Following this visit to the water exhibition of the Amsterdam Light Festival, I went back a few weeks later to see the land exhibition. Usually spread through the city, this year the land exhibition was concentrated around the Marineterrein area – about a 20 minute walk east of Centraal Station.
The land displays were only available from 14 December til 7 January (the water artworks can be seen from 30 November – 21 January) so I had to get in a visit before I went back to the UK for my Christmas holiday. I’ve added photos of a few of the different artworks below but I want to share my thoughts on a couple which really hit me hard and that I continue to think about on a regular basis.
SQUARED TIME by Hanna Betsema The young artist behind this work asks the question: how can you manage your valuable time most efficiently?
One of the studies she found to help answer this states that we work best in 10-minute blocks. Her artwork therefore sets out 144 light blocks that represent the 144 10-minute blocks we have each day.
Not only does the artwork show time in such a tangible way but the display is laid out so that you can walk all the way around it and really take in just how much time we truly have every day.
As someone who lives, what I perceive to be, a busy life, I often look at the photos of the display or think about it, and truly consider whether I am actually busy or whether I’m just not making the most of the time I have. I don’t believe we should fill our days full of activity; I think it’s important to consider the idle time we have as well.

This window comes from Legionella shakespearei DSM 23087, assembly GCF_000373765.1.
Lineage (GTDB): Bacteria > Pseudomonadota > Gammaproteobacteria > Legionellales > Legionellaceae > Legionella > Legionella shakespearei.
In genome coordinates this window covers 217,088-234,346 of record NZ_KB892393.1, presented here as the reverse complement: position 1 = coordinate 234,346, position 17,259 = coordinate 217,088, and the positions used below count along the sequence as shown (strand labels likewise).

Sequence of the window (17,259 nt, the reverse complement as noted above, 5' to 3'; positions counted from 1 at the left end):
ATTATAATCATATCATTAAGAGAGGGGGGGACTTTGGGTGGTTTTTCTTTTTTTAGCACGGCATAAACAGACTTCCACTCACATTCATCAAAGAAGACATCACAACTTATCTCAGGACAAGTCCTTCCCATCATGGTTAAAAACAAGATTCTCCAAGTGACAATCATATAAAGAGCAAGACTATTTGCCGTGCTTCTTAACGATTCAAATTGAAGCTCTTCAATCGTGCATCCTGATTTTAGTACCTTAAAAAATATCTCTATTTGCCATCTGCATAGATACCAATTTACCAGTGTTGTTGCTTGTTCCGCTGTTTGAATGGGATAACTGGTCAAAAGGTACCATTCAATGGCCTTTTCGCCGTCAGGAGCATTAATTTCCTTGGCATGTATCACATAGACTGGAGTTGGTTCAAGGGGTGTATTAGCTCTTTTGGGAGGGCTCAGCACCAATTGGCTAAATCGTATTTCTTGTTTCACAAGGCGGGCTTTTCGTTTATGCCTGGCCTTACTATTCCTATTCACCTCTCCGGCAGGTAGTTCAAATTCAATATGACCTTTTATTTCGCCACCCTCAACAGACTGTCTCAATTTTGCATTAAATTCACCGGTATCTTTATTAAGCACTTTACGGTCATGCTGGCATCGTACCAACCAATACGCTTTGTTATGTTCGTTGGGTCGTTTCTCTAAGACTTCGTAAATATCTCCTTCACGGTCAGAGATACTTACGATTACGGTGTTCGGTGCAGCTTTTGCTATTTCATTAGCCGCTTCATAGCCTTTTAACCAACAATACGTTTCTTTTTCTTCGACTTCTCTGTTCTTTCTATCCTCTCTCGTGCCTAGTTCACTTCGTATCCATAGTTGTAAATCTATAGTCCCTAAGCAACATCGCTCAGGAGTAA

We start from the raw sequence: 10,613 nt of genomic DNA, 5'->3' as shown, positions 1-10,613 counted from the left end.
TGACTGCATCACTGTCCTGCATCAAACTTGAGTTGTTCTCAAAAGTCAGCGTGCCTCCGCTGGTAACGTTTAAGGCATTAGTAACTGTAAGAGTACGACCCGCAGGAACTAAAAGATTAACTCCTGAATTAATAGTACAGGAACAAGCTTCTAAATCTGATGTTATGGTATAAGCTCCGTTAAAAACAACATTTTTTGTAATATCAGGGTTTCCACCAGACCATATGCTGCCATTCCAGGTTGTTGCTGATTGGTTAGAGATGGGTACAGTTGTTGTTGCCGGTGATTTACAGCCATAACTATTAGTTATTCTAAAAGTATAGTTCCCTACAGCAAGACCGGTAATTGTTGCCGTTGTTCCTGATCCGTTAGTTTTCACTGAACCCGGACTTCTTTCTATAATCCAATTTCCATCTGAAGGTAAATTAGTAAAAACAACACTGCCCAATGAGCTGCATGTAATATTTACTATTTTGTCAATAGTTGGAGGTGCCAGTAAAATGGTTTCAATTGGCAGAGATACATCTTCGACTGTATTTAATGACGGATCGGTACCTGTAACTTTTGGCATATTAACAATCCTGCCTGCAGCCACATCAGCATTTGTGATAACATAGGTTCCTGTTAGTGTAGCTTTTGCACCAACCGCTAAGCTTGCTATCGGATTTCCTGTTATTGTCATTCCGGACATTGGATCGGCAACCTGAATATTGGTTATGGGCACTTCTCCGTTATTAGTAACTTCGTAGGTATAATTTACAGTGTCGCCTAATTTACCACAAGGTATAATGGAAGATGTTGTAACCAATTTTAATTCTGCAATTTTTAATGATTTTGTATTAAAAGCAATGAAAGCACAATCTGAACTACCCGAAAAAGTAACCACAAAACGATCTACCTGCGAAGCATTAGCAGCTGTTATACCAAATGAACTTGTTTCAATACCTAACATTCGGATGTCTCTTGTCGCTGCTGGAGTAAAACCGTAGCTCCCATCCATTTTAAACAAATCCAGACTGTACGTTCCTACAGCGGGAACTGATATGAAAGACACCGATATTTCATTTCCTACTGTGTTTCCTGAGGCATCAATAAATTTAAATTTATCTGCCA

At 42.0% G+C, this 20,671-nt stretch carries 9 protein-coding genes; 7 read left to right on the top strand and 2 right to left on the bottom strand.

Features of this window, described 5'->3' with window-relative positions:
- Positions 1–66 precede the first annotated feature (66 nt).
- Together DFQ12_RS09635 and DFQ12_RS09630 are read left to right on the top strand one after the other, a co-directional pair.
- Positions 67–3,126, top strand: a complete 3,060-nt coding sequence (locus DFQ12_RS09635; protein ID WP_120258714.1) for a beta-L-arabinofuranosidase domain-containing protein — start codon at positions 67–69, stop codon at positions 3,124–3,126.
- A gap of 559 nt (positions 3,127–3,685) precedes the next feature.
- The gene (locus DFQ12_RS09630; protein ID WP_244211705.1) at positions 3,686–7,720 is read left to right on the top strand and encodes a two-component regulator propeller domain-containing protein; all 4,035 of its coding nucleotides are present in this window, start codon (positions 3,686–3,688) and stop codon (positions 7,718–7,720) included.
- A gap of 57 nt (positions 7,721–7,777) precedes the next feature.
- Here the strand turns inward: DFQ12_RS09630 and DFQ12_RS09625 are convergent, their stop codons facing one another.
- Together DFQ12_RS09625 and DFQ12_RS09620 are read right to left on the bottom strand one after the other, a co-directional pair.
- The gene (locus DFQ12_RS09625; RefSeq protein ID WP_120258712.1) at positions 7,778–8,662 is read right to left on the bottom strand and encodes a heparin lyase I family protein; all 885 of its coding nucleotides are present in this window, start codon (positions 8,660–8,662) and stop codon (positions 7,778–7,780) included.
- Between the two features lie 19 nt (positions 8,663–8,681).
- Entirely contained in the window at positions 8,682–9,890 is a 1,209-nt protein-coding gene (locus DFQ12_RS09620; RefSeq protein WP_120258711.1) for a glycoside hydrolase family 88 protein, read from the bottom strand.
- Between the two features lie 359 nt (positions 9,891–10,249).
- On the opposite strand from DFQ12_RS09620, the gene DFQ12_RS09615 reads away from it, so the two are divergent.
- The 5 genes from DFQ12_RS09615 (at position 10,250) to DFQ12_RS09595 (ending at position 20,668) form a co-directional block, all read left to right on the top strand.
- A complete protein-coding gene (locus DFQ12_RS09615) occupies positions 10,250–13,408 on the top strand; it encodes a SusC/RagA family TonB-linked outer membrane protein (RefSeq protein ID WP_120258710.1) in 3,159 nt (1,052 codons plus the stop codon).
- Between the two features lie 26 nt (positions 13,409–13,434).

How many of those blocks do I actually use for myself, to be still in a hectic world, to reflect on the blocks that are packed with activity? How many of these blocks do I use for something other than my job and sleeping? How do I balance these blocks or am I already doing this? What could I use a 10-minute block for that is more important than what I’m using it for now?
144 blocks of time in every day: are you making the most of them?
The Wood Would by Verena Hall Through a small doorway, you step onto a wooden jetty over a pool of water in a room with charcoal-drawn walls that make it look as though you’re stood in a beautiful forest. The jetty sits so low to the water that your footsteps cause ripples across the previously still surface.
The artist wants you to look at how your actions and desires can sometimes cause destruction in what you are pursuing.
I looked at this as though the smallest of actions can cause such damage to the beauty of the natural world around us. And, how something small that we do can have a big effect on something else.
Do your negative words become poisonous to the group of people around you? Are your daily habits not healthy for your mind and body? Are your actions completed to the detriment of someone or something else? Do you acknowledge the consequences, good and bad, of pursuing your desires for beauty, love, money, power or whatever else they may be?
Every action has a reaction: is this something you consider in the way you live your life?
Brocken 6A by Yasuhiro Chida
The Garden of Schrodinger’s Cats by Takeo Sugamata